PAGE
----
For both cases, the users' responses from the questionnaires were transcribed, when not already in electronic form. Partial transcription of the think-aloud audio recordings for the first case was performed (reflections on the experience, improvement suggestions, expressions of disorientation or frustration); the transcription of the second case video-audio recordings is not yet completed, therefore not included in the study. The transcribed snapshots were pre-processed (TXT,
XML, R) according to the formats required by the analysis phase. Three types of software were used: Textex-ture - a tool for representing the text as a network (Paranyushkin, 2011); TXM - a statistical tool for corpus analysis; TheySay - a sentiment analysis package.
The first experiment with Textexture drew attention to noteworthy connections between different clusters of meaning related to users' experience as expressed in their responses. Figure 1 presents two examples: the first highlights how the notion of trust is related to the side-by-side view feature of the interface, as allowing the users to compare the transcription with the scanned original and make sure it can be trusted (left); the second illustrates the linking of the sub-networks for player (reflection, discussion, exchange, opinion), place (location, malta, luxembourg) and story (card, map, point), which reveals the relations, at a conceptual level, between the significant features and interactions of the game.
TXM allowed contrasting the specificities scores (Lafon, 1980) corresponding to each user, in terms of overuse/deficit of words usage, as compared to the rest of the corpus. Table 1 shows the positive/negative specificities diagrams based on these measures for three groups of linguistic features. The scores above/under a banality threshold (+/-2.0) indicate highest specificity for responses from particular types of respondents, which allowed us to make hypotheses about a potential “typology” of users that can be described within both case studies.
Table 1. TXM: User-response specificities
For instance, some users are characterised by an overuse of I, my or you, your, others by an alternation of them, which can create the impression of an “immersive”, “distant” or “versatile” point of view: “Which I found strange. Yes, I have not yet used the big arrow buttons”, “if you scroll, you have to scroll both” (Transviewer); “prefer to elaborate my own answer, without influence“, “I think it triggers your own thinking process” (Crosscult). Similarly, the use of conditionals, negations and uncertainty adverbs are suggestive of a “sceptical” user, in contrast to experiences described with appreciative adjectives and superlatives indicative of an “enthusiastic” standpoint.
After exploring the results in TXM and identifying possible types of users, we analysed the responses via TheySay (Table 2).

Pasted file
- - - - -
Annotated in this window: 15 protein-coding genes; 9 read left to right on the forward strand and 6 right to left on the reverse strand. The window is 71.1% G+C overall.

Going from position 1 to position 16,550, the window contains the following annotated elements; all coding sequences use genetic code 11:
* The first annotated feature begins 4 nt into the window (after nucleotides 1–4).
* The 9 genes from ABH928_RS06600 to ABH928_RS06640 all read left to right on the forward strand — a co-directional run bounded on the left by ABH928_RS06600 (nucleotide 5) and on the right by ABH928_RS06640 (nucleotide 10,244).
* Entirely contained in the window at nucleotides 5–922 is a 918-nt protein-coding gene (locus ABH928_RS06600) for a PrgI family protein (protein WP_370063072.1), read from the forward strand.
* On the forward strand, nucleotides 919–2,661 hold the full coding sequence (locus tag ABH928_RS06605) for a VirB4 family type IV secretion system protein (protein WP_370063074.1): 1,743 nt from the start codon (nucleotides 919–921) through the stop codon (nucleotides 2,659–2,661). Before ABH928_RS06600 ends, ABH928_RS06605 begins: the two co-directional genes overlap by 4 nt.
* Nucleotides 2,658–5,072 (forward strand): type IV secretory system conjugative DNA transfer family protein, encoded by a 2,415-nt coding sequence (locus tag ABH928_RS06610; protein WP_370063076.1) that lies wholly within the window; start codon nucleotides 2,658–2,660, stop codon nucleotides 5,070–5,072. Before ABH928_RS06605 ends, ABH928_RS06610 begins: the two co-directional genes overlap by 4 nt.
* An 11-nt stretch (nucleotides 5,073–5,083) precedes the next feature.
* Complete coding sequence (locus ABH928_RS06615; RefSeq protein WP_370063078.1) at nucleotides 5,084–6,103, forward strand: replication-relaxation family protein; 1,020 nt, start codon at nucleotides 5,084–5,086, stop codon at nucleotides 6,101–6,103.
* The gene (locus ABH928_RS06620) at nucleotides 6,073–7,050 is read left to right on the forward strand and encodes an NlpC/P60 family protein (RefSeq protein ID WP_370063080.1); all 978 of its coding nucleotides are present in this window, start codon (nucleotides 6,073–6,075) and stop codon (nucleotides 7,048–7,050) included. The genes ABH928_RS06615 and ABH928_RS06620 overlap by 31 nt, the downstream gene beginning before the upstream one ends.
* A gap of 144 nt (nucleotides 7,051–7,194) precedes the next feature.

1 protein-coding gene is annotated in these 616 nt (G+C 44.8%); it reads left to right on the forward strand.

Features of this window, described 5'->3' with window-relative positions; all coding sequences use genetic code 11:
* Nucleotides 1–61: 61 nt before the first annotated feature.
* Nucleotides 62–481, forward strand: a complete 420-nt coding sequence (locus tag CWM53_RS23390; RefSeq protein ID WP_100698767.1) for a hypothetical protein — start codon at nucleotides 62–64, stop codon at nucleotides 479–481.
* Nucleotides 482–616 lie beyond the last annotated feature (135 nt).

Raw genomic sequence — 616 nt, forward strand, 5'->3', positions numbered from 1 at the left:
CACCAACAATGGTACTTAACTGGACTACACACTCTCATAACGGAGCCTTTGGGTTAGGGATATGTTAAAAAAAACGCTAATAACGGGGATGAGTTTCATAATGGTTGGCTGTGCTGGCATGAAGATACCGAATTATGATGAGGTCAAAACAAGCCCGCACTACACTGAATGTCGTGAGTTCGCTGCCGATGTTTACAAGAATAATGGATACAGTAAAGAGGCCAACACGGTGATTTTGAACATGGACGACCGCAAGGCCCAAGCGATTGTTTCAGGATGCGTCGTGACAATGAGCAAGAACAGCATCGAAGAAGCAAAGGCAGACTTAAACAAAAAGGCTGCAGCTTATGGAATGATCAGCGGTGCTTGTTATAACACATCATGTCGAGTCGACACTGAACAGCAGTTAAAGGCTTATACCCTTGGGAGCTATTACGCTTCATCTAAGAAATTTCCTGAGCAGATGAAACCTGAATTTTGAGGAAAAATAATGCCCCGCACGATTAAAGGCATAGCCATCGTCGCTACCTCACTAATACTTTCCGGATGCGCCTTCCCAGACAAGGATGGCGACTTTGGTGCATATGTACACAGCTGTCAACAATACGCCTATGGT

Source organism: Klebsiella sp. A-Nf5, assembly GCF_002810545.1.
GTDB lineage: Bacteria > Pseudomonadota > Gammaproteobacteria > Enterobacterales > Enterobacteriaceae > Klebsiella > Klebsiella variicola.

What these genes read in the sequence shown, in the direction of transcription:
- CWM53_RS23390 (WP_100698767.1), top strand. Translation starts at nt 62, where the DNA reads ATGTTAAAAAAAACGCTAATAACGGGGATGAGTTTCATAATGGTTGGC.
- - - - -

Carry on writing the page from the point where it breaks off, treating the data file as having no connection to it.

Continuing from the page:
Transviewer (think aloud transcription)
Crosscult (questionnaire answers)
Positive (0.446, 0.129, 0.425, 2163)
Positive (0.533, 0.082, 0.385, 253)
Positive (0.451, 0.163, 0.386, 2591)
Positive (0.646, 0.097,0.256, 206)
Positive (0.596, 0.119, 0.286, 733)
Positive (0.721, 0.121,0.158, 261)
Table 2.TheySay: overall and polarity scores (positive, neutral, negative, word count)
The results enabled us to explore differences in sentiment between the types of users. For example, the “enthusiastic” user from both experiments scores highly with respect to the measure of positive polarity, whilst the sceptical user scores are a bit lower but, interestingly enough, higher than the immersed user's.
It was also observed that sometimes, irrespective the type of user, sentences with high score for humour may actually point to interaction-related aspects like disorientation, confusion, contrariety: “I was ... where was I?”, “I clicked on people but I don't know what happened” (scores 0.996 and 1, Transviewer); “I've never been in the flow because I can't focus on other gamers”, “didn't use any, but I don't think I would“ (scores 0.996 and 1, Crosscult).
Conclusion and future work
The paper describes two case studies in interface and game design dealing with the application of textual analysis to user-response via three systems, for visualisation of the text as a network (Textexture), corpus analysis (TXM), and sentiment analysis (TheySay). The research is still in progress and more experiments with new cases are expected to further support, test and validate the proposed user typologies and interpretation modalities, which might in the future inform humanistic interface design and approaching of user models. In addition, we expect to explore the theoretical matters, assuming that this kind of analysis, beyond its usability-oriented value, may inspire new paths of reflection on user's self-projection in the digital space, at the intersection of digital hermeneutics, digital aesthetics, and the theory of literary response.